People who get to know themselves make choices they might not have earlier in their lives.
I surmise that people in my years that were not heterosexual had few choices, and s0me picked the least miserable choice, when in the spotlight. Maybe the lucky ones were bisexual, and may or may not have thrived.
My point was that people deal. I am old enough to look back and seeing one or the other gay person marrying, in the olden sense.
It's just a person's preference. I prefer tea over hot chocolate, but that doesn't mean I have a food disorder.
This is the original statement that led me to point out preference implies choice, which only had relevance because the person making the statement indicated a belief that homosexuals do not choose their sexual orientation.
If you prefer homosexuality to heterosexuality you are choosing one as more favorable than the other, not declaring one is possible and the other is impossible.
A gay man who cannot choose his sexual orientation can certainly choose to marry a straight woman because he prefers (among other choices) a life in which people assume he is heterosexual to one in which people suspect he is homosexual.
If a man prefers sex with another man over sex with a woman, and homosexuals cannot choose their sexual orientation, the man is not a homosexual...because clearly he can choose to have heterosexual sex.
I have no idea whether or not all homosexual men can make love to women, by which I mean a sex act which involves the woman as the source of the man's arousal, but if they can, and they still self-identify as homosexual, then they have chosen their sexual orientation based on preference.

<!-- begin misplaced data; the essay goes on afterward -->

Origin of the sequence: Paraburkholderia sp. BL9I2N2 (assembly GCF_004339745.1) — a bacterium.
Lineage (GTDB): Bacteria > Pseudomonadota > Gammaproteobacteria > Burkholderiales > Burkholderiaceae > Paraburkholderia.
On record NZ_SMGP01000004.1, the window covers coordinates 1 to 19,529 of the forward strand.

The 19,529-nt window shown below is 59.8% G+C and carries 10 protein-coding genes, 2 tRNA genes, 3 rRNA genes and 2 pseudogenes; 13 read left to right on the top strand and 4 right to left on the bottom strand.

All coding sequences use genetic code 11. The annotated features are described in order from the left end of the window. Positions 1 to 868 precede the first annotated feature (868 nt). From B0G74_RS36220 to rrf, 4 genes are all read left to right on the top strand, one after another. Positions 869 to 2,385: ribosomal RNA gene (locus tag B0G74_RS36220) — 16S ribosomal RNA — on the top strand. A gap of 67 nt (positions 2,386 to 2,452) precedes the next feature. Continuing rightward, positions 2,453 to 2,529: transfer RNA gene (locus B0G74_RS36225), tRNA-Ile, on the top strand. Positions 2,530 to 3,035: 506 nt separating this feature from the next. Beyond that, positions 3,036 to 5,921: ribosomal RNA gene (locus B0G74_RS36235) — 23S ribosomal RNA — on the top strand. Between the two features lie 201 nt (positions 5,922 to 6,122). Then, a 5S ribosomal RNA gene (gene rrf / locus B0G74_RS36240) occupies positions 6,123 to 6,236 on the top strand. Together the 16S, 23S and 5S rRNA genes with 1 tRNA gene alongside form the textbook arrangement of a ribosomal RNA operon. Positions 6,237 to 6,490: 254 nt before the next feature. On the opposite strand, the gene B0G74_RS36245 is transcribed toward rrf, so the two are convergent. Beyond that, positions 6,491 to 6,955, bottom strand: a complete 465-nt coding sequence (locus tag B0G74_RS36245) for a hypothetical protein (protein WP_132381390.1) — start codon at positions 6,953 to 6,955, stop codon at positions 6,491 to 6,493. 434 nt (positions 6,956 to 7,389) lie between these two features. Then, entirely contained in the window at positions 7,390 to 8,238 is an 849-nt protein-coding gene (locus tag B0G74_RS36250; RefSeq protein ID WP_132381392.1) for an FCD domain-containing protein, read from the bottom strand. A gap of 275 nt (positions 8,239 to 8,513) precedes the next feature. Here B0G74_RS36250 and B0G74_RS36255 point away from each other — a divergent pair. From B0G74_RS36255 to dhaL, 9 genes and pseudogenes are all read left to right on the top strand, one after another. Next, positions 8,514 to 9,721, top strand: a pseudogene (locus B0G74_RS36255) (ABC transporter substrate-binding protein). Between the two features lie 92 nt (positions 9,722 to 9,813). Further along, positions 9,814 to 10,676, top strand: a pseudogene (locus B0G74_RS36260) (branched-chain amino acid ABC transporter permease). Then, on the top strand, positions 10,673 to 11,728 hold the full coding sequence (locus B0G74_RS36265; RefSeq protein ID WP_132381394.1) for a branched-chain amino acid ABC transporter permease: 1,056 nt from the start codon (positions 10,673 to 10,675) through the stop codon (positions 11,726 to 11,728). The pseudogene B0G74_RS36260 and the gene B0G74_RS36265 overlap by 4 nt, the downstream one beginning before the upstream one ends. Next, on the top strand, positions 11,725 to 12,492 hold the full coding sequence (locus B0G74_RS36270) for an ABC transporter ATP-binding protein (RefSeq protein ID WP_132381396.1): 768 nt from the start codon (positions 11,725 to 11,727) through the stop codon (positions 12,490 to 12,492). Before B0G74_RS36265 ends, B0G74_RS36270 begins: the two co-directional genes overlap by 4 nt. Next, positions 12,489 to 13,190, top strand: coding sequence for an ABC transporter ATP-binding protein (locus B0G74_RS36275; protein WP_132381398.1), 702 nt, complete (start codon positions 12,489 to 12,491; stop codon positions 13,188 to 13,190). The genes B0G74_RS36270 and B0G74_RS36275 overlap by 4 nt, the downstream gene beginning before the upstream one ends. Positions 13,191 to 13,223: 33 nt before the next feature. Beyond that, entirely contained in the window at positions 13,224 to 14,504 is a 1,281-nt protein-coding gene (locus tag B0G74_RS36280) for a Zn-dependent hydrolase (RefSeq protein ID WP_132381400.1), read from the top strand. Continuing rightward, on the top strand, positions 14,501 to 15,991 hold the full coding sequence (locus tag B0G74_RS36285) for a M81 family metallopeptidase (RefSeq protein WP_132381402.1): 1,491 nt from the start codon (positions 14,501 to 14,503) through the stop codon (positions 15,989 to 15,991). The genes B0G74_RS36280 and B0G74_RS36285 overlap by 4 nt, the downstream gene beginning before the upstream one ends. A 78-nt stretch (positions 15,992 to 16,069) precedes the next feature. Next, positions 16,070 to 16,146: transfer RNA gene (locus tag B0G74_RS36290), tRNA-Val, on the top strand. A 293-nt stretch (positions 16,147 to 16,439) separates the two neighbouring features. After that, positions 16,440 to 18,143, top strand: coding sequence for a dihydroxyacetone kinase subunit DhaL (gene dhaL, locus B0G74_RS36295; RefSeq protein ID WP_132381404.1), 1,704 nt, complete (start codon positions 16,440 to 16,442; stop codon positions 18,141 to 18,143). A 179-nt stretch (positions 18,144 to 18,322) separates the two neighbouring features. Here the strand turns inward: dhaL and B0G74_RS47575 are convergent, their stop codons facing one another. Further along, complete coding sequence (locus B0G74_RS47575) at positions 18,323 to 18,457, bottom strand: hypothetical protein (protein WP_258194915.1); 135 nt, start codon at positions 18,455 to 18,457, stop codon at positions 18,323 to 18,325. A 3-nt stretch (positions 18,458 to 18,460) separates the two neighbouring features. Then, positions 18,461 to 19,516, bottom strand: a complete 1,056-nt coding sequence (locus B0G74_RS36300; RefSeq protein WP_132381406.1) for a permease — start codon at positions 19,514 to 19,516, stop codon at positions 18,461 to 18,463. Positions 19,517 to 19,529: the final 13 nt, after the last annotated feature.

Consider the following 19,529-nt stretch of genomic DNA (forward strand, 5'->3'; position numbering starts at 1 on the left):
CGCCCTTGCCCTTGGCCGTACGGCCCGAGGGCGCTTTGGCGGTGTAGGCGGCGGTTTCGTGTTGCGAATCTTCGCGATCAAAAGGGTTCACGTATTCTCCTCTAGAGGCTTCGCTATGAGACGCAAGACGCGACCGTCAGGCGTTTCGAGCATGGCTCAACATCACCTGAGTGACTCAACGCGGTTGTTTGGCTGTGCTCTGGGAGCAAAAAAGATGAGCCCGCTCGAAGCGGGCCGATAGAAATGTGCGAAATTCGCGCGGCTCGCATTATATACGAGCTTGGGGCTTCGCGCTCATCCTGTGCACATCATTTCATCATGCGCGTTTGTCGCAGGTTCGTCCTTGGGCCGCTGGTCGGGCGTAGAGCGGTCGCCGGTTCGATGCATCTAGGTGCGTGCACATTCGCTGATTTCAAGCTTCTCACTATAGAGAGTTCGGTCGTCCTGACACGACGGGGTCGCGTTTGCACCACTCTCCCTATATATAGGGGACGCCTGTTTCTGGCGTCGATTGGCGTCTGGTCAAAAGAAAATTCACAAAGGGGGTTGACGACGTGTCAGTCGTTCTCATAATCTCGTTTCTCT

Frankly, I don't think the issue of choice is all that important.
There as another interesting thread in which it was suggested that, to a large extent, insisting that homosexuals had no choice in their sexual orientation implied that homosexuality was wrong or immoral. That, in effect, it was an attempt to excuse homosexuality.
"They can't help it...it's genetic
I don't believe that there are non-sexual characteristics of either gays or lesbians that inherently make them better or worse parents, individually, than heterosexuals.
I do, however, believe that all else being roughly equal it is better for a child to be raised by opposite sex parents, and that they should be given preference over homosexual couples in terms of adoption.
Ultimately, a child is much better off with loving parents in a stable home than in foster care, and it would be a crime to deprive them of that opportunity simply because of the sexual orientation of the parents.